Some people who find it hard to give up smoking may have a good excuse - it's down to their genetic make-up.
Some find it harder to quit than others
Scientists have found that people who carry a version of one particular gene may find it harder to give up their habit.
However, there may be an upside. It seems that the same variant may protect people from developing lung disease.
The gene in question - dubbed CYP2A6 - plays a role in processing nicotine in the body.
However, there are at least three versions of the gene. One, called del, is less active than the others.
People with the gene could be warned about it and it might help dissuade some from starting to smoke.
A team of researchers from Keio University in Tokyo took DNA samples from 203 current or ex-smokers suspected of having respiratory disease, and compared them with samples from 123 healthy non-smokers.
They found that current smokers were more likely to carry the del version of the gene than people who had managed to quit.
This may be due to their inability to break down nicotine in their bloodstream. Hence, levels are constantly high, and the process of giving up - which would see nicotine levels fall - would be more of a shock to the system than in other smokers more easily able to regulate nicotine levels in their blood.
However, smokers who did carry the del variant were less likely to consume large amounts of tobacco - possibly because they need less to keep nicotine levels topped up.
Tests on participants' lungs also seemed to indicate that carrying the del gene seemed to help to protect against the respiratory disease pulmonary emphysema.
Why this should be is not clear, but the researchers believe the gene may play a role in breaking down, or blocking production of other substances that may trigger inflammation, and thus disease.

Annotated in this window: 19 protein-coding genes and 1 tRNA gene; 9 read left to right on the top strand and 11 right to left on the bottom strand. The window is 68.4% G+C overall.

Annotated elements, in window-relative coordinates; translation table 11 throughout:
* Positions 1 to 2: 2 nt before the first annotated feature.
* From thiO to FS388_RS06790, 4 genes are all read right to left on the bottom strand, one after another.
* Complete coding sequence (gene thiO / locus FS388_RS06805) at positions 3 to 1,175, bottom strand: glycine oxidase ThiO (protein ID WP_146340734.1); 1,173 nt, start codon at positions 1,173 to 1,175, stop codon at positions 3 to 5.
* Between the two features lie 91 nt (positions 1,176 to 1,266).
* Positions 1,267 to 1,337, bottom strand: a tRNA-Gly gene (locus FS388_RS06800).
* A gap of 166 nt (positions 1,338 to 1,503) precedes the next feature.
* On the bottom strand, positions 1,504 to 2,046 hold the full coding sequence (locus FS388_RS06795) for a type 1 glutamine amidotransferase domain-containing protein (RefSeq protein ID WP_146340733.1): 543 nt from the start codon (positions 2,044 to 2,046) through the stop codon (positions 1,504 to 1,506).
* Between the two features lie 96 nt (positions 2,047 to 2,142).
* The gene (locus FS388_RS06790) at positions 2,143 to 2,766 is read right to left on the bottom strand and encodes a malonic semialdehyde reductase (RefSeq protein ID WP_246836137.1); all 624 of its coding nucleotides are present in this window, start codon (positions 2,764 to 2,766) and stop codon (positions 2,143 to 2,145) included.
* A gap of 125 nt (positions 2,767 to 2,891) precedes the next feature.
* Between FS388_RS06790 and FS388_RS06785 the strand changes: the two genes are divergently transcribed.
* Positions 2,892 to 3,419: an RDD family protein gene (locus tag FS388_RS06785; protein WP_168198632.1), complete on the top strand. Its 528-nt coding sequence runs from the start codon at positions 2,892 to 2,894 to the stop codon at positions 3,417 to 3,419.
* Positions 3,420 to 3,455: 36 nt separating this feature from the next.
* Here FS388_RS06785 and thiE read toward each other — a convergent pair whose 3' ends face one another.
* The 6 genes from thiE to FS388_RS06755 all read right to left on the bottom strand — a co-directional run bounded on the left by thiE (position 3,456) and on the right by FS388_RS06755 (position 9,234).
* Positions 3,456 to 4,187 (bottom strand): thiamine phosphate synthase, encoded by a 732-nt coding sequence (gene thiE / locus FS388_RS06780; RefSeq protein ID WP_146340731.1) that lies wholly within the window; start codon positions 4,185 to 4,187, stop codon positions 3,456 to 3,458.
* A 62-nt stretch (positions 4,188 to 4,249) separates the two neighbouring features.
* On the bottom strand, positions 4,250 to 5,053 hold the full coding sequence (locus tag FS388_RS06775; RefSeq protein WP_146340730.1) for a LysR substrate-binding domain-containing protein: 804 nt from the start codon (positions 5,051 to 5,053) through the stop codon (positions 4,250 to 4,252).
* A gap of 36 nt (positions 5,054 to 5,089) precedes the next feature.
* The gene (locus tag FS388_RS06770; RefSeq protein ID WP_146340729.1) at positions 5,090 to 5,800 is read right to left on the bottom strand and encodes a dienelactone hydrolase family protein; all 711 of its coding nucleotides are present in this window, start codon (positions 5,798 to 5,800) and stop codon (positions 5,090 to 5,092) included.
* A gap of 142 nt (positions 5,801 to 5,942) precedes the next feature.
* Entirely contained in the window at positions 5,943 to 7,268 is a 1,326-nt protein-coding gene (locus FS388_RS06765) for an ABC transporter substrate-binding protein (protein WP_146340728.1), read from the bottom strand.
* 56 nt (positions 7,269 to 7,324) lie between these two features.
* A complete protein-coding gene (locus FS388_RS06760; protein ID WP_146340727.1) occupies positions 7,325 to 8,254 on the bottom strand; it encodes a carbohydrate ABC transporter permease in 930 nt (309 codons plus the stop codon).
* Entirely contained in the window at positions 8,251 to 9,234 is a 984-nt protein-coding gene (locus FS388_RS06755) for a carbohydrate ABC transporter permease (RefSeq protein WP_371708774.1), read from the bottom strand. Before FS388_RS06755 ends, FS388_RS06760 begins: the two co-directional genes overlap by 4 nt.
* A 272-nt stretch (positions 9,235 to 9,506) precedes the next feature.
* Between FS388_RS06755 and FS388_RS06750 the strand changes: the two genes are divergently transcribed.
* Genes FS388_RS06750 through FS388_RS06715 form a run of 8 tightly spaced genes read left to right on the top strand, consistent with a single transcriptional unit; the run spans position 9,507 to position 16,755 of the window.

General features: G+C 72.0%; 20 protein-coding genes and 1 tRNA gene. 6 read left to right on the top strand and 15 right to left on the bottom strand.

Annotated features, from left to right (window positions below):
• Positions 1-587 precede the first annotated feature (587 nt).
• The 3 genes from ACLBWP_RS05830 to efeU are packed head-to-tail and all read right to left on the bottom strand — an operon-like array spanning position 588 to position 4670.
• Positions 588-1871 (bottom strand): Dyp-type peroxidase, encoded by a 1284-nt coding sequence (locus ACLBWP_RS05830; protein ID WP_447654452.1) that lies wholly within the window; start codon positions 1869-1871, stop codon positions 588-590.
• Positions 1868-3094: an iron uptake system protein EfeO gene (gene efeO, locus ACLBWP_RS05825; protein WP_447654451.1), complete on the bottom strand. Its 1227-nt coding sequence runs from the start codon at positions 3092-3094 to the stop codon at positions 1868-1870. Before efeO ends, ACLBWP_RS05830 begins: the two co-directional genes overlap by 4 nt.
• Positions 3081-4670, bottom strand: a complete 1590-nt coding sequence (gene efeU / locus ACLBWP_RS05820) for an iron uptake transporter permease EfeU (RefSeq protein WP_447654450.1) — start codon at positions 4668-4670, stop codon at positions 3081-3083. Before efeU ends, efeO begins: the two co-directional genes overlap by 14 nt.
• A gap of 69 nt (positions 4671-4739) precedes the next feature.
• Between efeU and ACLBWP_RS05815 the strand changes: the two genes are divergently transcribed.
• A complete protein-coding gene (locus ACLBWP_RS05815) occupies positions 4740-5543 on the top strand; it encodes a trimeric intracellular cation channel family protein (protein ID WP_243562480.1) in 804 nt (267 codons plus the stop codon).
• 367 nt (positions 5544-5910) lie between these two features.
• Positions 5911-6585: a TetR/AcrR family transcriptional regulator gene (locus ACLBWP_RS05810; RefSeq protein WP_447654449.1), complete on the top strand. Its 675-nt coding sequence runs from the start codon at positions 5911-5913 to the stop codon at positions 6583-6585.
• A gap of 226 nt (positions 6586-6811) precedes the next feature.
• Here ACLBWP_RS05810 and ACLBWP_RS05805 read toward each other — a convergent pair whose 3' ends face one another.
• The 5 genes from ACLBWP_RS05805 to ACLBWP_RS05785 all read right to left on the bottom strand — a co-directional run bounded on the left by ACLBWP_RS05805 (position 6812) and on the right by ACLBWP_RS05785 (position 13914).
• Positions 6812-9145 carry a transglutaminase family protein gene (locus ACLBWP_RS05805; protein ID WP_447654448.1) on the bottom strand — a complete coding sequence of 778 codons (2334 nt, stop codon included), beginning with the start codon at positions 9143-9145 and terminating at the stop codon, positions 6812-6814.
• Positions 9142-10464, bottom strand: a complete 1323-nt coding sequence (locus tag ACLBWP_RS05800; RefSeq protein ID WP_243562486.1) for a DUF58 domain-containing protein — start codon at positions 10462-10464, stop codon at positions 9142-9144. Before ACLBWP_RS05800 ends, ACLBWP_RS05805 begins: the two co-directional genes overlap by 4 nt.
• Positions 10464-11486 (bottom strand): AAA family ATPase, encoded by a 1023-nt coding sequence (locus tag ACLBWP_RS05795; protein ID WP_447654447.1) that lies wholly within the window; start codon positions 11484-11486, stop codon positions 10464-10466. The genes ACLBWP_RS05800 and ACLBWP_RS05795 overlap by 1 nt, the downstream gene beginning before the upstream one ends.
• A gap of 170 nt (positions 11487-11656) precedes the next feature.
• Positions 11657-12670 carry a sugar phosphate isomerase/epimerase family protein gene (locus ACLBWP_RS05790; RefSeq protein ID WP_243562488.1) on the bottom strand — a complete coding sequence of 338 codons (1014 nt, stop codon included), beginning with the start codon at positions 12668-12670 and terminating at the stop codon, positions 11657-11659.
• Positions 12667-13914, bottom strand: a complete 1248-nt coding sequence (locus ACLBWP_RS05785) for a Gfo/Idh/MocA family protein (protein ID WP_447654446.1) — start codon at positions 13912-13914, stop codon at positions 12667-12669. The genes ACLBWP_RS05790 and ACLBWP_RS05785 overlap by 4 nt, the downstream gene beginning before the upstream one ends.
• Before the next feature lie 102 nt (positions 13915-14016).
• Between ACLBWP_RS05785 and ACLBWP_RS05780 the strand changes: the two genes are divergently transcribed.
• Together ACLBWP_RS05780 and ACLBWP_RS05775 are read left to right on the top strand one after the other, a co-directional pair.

Writing in the journal Thorax, the researchers say: "These findings suggest that determination of the genotype will be useful in efficiently withdrawing patients from nicotine dependence in smoking cessation protocols with nicotine containing materials."
Lead researcher Dr Hidetoshi Nakamura told BBC News Online that the del version of the gene was particularly common among Asian people - it is carried by about 30% of Japanese.
Deborah Arnott, director of the anti-smoking ASH, said: "This research could be useful as people with the gene could be warned about it and it might help dissuade some from starting to smoke.
"It could also enable the tailoring of smoking cessation treatment which may need to be different for people with this genetic history."
However, she added: "While the gene may provide some protection against emphysema, people need to realise this is only one of the many diseases caused by smoking which kills 50% of those who smoke long term, not just through emphysema but also through lung cancer, coronary heart disease and stroke."